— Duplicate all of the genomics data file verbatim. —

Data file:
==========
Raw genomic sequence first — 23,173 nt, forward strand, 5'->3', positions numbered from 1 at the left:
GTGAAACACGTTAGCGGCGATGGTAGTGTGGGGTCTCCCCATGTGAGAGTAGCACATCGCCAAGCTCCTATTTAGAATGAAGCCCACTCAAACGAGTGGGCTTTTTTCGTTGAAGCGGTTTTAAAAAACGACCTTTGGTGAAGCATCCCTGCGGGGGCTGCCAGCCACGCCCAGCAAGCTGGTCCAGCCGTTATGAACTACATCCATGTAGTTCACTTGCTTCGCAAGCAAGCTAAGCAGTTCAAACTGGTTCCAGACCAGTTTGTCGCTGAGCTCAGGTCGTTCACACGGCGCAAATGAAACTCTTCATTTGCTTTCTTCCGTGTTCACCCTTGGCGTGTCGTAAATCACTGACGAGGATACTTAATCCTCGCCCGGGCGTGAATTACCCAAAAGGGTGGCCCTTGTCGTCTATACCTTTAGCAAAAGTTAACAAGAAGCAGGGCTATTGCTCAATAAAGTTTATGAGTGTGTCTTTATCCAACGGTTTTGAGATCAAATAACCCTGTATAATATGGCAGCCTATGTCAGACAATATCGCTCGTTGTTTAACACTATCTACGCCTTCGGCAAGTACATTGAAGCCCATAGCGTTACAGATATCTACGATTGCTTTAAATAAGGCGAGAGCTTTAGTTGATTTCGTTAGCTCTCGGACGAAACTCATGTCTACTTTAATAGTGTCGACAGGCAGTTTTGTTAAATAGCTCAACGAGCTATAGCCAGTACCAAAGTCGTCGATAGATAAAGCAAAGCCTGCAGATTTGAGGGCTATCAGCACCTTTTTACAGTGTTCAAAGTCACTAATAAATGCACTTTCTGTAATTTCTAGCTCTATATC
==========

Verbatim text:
Raw genomic sequence first — 23,173 nt, forward strand, 5'->3', positions numbered from 1 at the left:
GTGAAACACGTTAGCGGCGATGGTAGTGTGGGGTCTCCCCATGTGAGAGTAGCACATCGCCAAGCTCCTATTTAGAATGAAGCCCACTCAAACGAGTGGGCTTTTTTCGTTGAAGCGGTTTTAAAAAACGACCTTTGGTGAAGCATCCCTGCGGGGGCTGCCAGCCACGCCCAGCAAGCTGGTCCAGCCGTTATGAACTACATCCATGTAGTTCACTTGCTTCGCAAGCAAGCTAAGCAGTTCAAACTGGTTCCAGACCAGTTTGTCGCTGAGCTCAGGTCGTTCACACGGCGCAAATGAAACTCTTCATTTGCTTTCTTCCGTGTTCACCCTTGGCGTGTCGTAAATCACTGACGAGGATACTTAATCCTCGCCCGGGCGTGAATTACCCAAAAGGGTGGCCCTTGTCGTCTATACCTTTAGCAAAAGTTAACAAGAAGCAGGGCTATTGCTCAATAAAGTTTATGAGTGTGTCTTTATCCAACGGTTTTGAGATCAAATAACCCTGTATAATATGGCAGCCTATGTCAGACAATATCGCTCGTTGTTTAACACTATCTACGCCTTCGGCAAGTACATTGAAGCCCATAGCGTTACAGATATCTACGATTGCTTTAAATAAGGCGAGAGCTTTAGTTGATTTCGTTAGCTCTCGGACGAAACTCATGTCTACTTTAATAGTGTCGACAGGCAGTTTTGTTAAATAGCTCAACGAGCTATAGCCAGTACCAAAGTCGTCGATAGATAAAGCAAAGCCTGCAGATTTGAGGGCTATCAGCACCTTTTTACAGTGTTCAAAGTCACTAATAAATGCACTTTCTGTAATTTCTAGCTCTATATC